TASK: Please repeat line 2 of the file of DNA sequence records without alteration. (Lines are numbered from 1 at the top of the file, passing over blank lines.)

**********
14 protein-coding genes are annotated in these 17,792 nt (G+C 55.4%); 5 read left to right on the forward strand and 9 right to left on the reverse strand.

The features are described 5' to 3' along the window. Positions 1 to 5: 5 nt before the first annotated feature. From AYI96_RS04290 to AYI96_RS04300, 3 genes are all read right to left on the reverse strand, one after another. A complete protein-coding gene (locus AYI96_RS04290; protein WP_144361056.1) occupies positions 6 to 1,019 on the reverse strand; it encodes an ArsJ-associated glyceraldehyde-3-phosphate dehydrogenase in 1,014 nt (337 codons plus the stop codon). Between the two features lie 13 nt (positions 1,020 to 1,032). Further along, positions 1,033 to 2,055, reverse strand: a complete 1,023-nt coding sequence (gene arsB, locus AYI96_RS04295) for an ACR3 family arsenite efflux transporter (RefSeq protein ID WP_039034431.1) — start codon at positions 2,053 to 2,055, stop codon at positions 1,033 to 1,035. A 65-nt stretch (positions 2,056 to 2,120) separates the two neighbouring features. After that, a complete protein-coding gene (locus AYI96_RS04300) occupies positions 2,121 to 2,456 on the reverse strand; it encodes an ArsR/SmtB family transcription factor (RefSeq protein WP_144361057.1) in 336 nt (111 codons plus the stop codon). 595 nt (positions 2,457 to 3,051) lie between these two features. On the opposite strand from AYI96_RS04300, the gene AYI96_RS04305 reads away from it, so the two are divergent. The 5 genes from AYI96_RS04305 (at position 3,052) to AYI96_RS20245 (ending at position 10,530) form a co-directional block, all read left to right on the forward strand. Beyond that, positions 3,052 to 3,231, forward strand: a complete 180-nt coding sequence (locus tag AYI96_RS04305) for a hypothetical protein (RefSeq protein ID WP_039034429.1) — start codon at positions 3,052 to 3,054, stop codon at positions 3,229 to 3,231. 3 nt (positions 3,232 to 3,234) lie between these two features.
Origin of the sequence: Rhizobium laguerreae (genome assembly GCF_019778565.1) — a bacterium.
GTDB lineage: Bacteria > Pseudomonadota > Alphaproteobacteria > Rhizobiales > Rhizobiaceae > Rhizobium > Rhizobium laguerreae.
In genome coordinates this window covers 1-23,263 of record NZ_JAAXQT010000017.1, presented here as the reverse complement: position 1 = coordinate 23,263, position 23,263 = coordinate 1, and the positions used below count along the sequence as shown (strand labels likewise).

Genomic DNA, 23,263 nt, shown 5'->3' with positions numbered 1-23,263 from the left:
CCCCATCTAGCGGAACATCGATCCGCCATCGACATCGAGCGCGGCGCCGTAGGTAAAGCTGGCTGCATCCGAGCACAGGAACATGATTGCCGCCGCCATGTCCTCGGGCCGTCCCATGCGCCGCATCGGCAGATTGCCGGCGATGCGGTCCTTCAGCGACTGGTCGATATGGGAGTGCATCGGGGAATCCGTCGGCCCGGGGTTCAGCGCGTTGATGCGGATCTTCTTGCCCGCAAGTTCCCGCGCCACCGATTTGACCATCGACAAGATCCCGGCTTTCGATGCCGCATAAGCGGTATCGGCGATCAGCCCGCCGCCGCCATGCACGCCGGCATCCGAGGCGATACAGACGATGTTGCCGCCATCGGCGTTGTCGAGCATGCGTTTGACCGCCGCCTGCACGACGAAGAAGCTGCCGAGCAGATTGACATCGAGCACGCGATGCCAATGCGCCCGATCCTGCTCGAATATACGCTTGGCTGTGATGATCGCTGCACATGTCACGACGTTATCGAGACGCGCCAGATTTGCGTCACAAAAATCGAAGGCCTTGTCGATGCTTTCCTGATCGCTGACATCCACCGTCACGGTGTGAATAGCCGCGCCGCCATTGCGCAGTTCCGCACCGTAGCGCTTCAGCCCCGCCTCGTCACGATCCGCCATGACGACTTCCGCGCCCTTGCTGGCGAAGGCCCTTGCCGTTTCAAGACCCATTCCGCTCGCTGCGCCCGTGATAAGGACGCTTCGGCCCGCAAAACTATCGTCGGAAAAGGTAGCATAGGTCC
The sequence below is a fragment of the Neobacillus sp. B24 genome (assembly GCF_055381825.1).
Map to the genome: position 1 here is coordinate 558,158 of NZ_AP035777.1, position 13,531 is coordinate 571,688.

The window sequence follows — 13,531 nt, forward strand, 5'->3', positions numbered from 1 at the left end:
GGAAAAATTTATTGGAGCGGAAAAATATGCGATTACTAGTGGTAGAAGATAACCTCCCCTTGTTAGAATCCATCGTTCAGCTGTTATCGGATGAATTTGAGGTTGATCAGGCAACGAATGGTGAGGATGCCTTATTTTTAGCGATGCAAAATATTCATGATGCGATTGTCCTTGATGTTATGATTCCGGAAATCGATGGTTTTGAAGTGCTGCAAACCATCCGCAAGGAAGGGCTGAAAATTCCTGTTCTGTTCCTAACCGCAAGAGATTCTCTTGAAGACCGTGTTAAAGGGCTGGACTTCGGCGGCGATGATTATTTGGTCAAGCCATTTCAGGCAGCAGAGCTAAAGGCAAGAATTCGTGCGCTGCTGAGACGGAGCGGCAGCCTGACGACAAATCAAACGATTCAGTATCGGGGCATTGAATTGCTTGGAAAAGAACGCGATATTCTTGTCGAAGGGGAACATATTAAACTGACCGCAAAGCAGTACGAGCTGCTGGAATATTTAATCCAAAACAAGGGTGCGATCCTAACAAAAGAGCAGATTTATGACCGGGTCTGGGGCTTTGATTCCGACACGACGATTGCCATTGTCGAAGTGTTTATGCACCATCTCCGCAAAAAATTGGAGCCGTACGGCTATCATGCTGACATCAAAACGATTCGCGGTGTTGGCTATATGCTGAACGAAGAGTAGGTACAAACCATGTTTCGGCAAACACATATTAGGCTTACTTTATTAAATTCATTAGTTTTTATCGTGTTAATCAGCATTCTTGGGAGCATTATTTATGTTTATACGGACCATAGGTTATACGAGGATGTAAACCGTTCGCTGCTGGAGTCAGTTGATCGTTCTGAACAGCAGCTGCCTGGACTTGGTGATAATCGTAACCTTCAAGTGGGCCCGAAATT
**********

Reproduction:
The features are described 5' to 3' along the window. Positions 1 to 5: 5 nt before the first annotated feature. From AYI96_RS04290 to AYI96_RS04300, 3 genes are all read right to left on the reverse strand, one after another. A complete protein-coding gene (locus AYI96_RS04290; protein WP_144361056.1) occupies positions 6 to 1,019 on the reverse strand; it encodes an ArsJ-associated glyceraldehyde-3-phosphate dehydrogenase in 1,014 nt (337 codons plus the stop codon). Between the two features lie 13 nt (positions 1,020 to 1,032). Further along, positions 1,033 to 2,055, reverse strand: a complete 1,023-nt coding sequence (gene arsB, locus AYI96_RS04295) for an ACR3 family arsenite efflux transporter (RefSeq protein ID WP_039034431.1) — start codon at positions 2,053 to 2,055, stop codon at positions 1,033 to 1,035. A 65-nt stretch (positions 2,056 to 2,120) separates the two neighbouring features. After that, a complete protein-coding gene (locus AYI96_RS04300) occupies positions 2,121 to 2,456 on the reverse strand; it encodes an ArsR/SmtB family transcription factor (RefSeq protein WP_144361057.1) in 336 nt (111 codons plus the stop codon). 595 nt (positions 2,457 to 3,051) lie between these two features. On the opposite strand from AYI96_RS04300, the gene AYI96_RS04305 reads away from it, so the two are divergent. The 5 genes from AYI96_RS04305 (at position 3,052) to AYI96_RS20245 (ending at position 10,530) form a co-directional block, all read left to right on the forward strand. Beyond that, positions 3,052 to 3,231, forward strand: a complete 180-nt coding sequence (locus tag AYI96_RS04305) for a hypothetical protein (RefSeq protein ID WP_039034429.1) — start codon at positions 3,052 to 3,054, stop codon at positions 3,229 to 3,231. 3 nt (positions 3,232 to 3,234) lie between these two features.